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Mo’ Money, Mo’ Problems?

  Teen employment is gradually becoming a common hobby that balances the busy schedules of work and school. But as more students begin working for the sole purpose of independence and having a personal income, some students are not able to work at all. Having a job is not only time consuming, but also requires […]

 

Teen employment is gradually becoming a common hobby that balances the busy schedules of work and school. But as more students begin working for the sole purpose of independence and having a personal income, some students are not able to work at all.

Having a job is not only time consuming, but also requires attention and focus, no matter what job is at hand. Some students have come to find that obtaining a job, whether it be part time or full time, is impossible due to events that already occur in their regular schedules. Mina Shiekh (‘19) juggles holding a job as a busgirl at a pizza restaurant, partaking in cheer, and maintaining a steady education.

“Working at a fast paced job helps with time management and learning how to multitask,” she says.

Applying her dedication to any activity she is part of, Mina manages to keep her hectic schedule under control.

“The days I don’t have cheer practice or school, I work as much as possible,” Mina says.

Since restaurants filter people in and out throughout the day, Mina is mastering the skills of customer service.

“I have to make sure that everyone is okay and my customer service skills are [good] because they raise as I become closer to people I’m unfamiliar with.”

Grace Ramirez (‘20) shares her experience in working as a coach at Planet Gymnastics and how she keeps a balance of work and education. With experience in gymnastics for several years, Grace acquired her coaching job through past connections. Grace’s biggest obstacle in keeping a job and going to school is managing her time for homework and studying.

“I spend three to four hours working after school on Tuesdays and Thursdays and it gets in the way of homework because there’s so much that needs to be done,” Grace says. “I definitely feel like I could be doing better in school if I didn’t have this job but it gets me paid.”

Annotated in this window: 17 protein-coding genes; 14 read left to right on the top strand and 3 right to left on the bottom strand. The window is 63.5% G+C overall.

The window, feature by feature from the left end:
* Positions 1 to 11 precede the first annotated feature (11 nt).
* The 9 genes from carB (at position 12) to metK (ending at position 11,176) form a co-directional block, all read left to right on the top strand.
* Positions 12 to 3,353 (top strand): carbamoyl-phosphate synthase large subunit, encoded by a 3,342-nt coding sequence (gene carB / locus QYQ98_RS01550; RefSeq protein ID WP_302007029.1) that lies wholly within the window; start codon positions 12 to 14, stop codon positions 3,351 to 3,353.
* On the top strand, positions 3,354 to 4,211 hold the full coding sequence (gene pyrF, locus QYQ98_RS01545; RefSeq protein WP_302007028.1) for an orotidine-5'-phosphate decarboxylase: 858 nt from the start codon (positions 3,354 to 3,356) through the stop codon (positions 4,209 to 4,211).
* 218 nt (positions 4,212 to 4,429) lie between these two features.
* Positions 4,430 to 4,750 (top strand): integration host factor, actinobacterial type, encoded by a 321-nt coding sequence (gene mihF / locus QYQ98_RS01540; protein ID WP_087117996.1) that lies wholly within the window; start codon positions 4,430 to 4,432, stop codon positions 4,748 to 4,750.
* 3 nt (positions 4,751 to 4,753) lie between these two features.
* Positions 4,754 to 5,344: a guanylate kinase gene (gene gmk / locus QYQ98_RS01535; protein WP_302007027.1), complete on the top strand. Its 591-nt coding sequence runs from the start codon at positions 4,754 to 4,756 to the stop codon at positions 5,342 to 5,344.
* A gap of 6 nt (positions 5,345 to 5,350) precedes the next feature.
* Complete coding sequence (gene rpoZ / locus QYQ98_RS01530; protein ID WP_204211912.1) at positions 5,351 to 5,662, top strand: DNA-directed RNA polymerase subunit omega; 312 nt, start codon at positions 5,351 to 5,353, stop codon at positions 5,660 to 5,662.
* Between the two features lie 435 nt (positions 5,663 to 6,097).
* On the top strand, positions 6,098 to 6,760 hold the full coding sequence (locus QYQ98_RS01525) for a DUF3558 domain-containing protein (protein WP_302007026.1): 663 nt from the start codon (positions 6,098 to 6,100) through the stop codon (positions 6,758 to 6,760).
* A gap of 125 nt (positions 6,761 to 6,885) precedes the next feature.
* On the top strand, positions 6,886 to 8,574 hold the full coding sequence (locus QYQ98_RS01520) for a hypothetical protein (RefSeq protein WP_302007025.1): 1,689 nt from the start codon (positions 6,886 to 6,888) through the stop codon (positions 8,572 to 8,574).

Although there are some difficulties in having a job, Grace explains the benefits of working at a young age.

“The biggest benefit is having the work experience at such a young age,” she says. “I’m always learning things and I’m only fifteen.”

Unlike some students, Laney Prichard’s (‘20) inability to work is due to her preoccupation with her commitment  to basketball. If given the opportunity to work, Laney says she would want to work at a place like Starbucks or Dutch Bros.

“Whenever I go there, the workers look like they’re having a good time and that’s something I would want to do.”

Dealing with schoolwork and a sport requiring ultimate dedication, Laney proactively balances her schedule.

“Freshman year was really hard for me because I had to adjust,” she says. “As I got older, I learned that I can’t procrastinate. I get my work done as soon as possible so that way I can just hang out at home.”

When it comes to paying for her expenses, Laney is smart about managing her finances.

“I don’t get an allowance so I just save up,” the junior says. “I don’t really spend any money and I have saved up money stored away for special occasions or purposes.”

Having a job can be both advantageous and disadvantageous depending on the extracurricular activities one has occurring already. Having an income is beneficial and can teach one about independence. Having dedication towards a certain sport can be ambitious for pursuing goals. Whether working or not, time management for steady hobbies is essential and our CB students manage to make things work.

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